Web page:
THREE KINGS is neither a war movie nor a crime caper story nor an offbeat comedy. It is all three. It tells a tale of three American servicemen thieves who want to some of the loot after the Gulf War in Kuwait. Unconventional, mostly entertaining, but not altogether cohesive or convincing, this ultraviolent movie sheds some light on the conditions and victims during the war, in a mixed bag of morals.
George Clooney is Special Forces Captain Archie Gates, a Green Beret who is weeks away from retirement. Troy Barlow (Mark Wahlberg) is young, capable and sincere and is proud to have served in the Gulf War for America. Chief Elgin (Ice Cube) is a former baggage handler from Detroit Airport, and a practicing Christian with some unconventional methods for demonstrating his faith. Finally, Conrad Vig (Spike Jonze) is a redneck who never finished school. Bored that they never saw much action during the war, they are anxious to get back home to their uncertain futures. Their lives are complicated by the constant, intrusive presence of television war correspondent Adrian Cruz (Nora Dunn in a spoof of CNN’s Christiane Amanpour).
One day, Troy finds a secret map planted on an Iraqi POW. The map tells of a place where the Iraqis are keeping stolen Kuwaiti gold. The four men leave early one morning to retrieve the gold to try and secure a better future. They think it will only be a brief operation. They go AWOL and soon encounter many setbacks and troubles. One of the biggest obstacles is that the treasure hunters are sent down a wrong trail. They eventually outmatch the Iraqis guarding the gold, but the guards kill a few Kuwaitis in the process. As the Americans make off with the loot, their humvee is blown up by a land mine, tear gas is sprayed, and Troy is kidnapped by one of the Iraqi guards.
Captain Gates makes an agreement with some Kuwaiti refugees that he will help them get to safety if they help transport the gold in individual suitcases. All the while, Adriana Cruz is close to finding the rebel team as well as their commanding officer, who is steaming mad that the four took off. After a few more gunfights and some close calls and a few deaths, a climax is reached at the meeting of the thieves, Iraqi troops, Kuwaiti refugees, and Gate’s superior commander.
Because of the saturation TV coverage of CNN, few important details are unknown about the Gulf War. However, little is known about the personal lives of the soldiers, the reporters who covered it, and the Iraqi and Kuwaiti people themselves. If nothing else, THREE KINGS puts a human face on each of these people groups. The movie reveals their hopes and dreams and that, despite differences in race and religion, all people share some common values. Indeed, much research was performed to create accuracy in depicting little known or misunderstood Middle Eastern customs. Nevertheless, more research should have been made with reporters and Christians. Adriana Cruz is almost a cartoon stereotype, and Cube’s Elgin doesn’t maintain moral strength despite his Christian faith. He remains a thief. Furthermore, he has some strange practices such as “the Jesus Code,” which he says is his obligation at all times to take care of that which is around him. This may be a noble sentiment, but it’s a little contrived and unnecessary.
The strange mix of humor, humanity, foreign locations, crime complications, and American gung-ho machismo doesn’t always gel, despite the movie’s earnestness. The director mixes in a few slow-motion images and other cinematic devices such as a bullet passing through a body, but these devices don’t drive the story forward well. The movie also has a brief but gratuitous sex scene between Gates and a young female reporter, and many grisly scenes of violence, including blood and flying body parts.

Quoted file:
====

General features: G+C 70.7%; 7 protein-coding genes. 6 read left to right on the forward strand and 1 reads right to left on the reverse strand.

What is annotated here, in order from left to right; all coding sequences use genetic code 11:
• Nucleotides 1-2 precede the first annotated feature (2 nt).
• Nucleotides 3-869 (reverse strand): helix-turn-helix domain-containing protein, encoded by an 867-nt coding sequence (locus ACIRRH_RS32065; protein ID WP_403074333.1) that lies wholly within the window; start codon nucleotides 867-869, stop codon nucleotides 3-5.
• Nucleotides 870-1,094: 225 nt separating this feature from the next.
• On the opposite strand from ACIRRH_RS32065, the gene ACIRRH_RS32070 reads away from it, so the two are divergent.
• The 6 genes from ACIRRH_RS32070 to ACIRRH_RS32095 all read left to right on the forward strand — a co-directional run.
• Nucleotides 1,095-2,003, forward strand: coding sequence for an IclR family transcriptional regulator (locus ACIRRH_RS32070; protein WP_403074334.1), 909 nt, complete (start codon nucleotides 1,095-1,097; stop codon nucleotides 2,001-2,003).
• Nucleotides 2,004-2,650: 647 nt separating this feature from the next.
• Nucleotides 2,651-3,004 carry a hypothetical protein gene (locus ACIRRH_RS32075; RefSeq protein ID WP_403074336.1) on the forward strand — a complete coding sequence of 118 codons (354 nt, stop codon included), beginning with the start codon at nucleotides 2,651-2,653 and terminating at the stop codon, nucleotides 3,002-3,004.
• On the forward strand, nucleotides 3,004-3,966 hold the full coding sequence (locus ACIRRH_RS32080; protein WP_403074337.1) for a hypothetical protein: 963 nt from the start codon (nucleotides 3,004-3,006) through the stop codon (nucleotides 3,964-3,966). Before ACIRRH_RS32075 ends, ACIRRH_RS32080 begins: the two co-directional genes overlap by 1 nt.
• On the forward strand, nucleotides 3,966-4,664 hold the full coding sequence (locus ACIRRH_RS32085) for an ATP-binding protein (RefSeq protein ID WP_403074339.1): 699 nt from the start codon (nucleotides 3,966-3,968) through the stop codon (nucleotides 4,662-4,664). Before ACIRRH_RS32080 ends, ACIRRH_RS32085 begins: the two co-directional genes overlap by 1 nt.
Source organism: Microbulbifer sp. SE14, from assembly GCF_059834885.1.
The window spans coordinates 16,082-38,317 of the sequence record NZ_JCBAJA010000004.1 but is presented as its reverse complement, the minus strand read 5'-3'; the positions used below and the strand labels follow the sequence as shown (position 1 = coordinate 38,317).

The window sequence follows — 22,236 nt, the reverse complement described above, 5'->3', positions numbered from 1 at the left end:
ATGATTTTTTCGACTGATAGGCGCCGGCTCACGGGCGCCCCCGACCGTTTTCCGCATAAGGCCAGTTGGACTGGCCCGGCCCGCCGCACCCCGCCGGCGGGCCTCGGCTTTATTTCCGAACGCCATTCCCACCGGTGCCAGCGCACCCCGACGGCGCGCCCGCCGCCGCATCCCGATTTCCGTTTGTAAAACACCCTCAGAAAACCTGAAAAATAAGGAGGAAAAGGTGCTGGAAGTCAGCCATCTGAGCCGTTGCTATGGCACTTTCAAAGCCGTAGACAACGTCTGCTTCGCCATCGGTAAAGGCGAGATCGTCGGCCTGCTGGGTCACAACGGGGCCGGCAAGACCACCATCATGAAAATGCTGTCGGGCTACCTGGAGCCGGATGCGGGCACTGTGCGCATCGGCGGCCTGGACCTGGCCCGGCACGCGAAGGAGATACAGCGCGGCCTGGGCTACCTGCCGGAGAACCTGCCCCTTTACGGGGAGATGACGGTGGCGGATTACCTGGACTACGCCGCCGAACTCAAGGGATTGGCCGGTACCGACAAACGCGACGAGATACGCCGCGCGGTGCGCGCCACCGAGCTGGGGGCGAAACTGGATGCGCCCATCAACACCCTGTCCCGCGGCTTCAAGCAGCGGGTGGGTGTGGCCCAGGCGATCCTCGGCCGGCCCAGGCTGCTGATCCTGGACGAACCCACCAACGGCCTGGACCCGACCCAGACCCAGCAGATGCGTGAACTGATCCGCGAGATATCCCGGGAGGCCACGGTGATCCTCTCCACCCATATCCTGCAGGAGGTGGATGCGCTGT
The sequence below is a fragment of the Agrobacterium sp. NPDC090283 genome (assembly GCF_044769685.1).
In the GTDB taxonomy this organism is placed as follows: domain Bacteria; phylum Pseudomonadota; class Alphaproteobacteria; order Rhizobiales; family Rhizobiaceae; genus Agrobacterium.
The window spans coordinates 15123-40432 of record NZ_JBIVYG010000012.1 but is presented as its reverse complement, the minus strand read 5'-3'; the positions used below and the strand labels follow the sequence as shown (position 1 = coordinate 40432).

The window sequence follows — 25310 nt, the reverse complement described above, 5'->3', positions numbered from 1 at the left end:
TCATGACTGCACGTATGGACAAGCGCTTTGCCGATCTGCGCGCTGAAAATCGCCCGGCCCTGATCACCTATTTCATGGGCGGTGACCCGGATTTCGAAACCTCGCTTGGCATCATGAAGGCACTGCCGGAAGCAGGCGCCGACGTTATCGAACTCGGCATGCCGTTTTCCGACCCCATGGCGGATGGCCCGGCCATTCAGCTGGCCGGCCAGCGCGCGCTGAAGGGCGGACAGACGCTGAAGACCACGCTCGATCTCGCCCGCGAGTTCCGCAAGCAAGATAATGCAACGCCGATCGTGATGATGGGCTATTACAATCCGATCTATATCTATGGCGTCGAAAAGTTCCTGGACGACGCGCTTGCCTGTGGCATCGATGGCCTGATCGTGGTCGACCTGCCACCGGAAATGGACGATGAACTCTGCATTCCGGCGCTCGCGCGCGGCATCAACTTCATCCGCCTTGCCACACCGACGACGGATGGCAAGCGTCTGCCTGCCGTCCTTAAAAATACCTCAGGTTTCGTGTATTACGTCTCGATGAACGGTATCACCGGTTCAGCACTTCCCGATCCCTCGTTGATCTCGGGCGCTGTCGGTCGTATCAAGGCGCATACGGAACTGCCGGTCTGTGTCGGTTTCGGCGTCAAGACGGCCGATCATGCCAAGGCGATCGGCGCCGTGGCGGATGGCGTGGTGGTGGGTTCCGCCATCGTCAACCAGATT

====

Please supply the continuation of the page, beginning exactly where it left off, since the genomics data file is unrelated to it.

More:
Finally, there are several religious references. For example, Muslim prayers are depicted, Elgin makes a sign of the cross and a dying young American says that he is “going to hell.” His frankness might be true, and it’s good that hell is recognized, but no alternative is given to him before he dies.
No one hero here. In fact, the thieves are actually anti-heroes. Although they don’t get away with their crime exactly, they don’t receive justice either. Ultimately, THREE KINGS is a misnomer, an odd film with some difficult content that still gives some insight on a minor conflict which occurred nearly 10-years-ago.
A disturbing report from Fox News, however, recently reported that the filmmakers actually used the corpse of a man in some of its action scenes. The movie shows people shooting the man’s dead body, according to a Fox spokesman. If true, this is a horrible example of the disdain for human life that Hollywood displays in its “entertainment” programs and “art” works. It is something one would expect to see in Hitler’s Nation Socialist Germany or Stalin’s Communist Russia, not in the United States of America. We must pray diligently that God deliver us as soon as possible from the potential murderers among us.
Largely pagan worldview of American soldier thieves in Kuwait with some moral elements of protecting people & forgiving one's enemy, a Christian character who has sincere beliefs but is still a thief, brief depictions of Muslim prayers, & some political correctness; 63 obscenities & 8 obscenities; extensive violence including shooting with bloodletting, images of corpses, cow blows up, torture by electric shock briefly depicted, man force fed motor oil, image of bullet passing through body, fist fighting, & explosions; briefly depicted fornication; woman in underwear; alcohol use; smoking; and, stealing, lying & rebelling against authorities.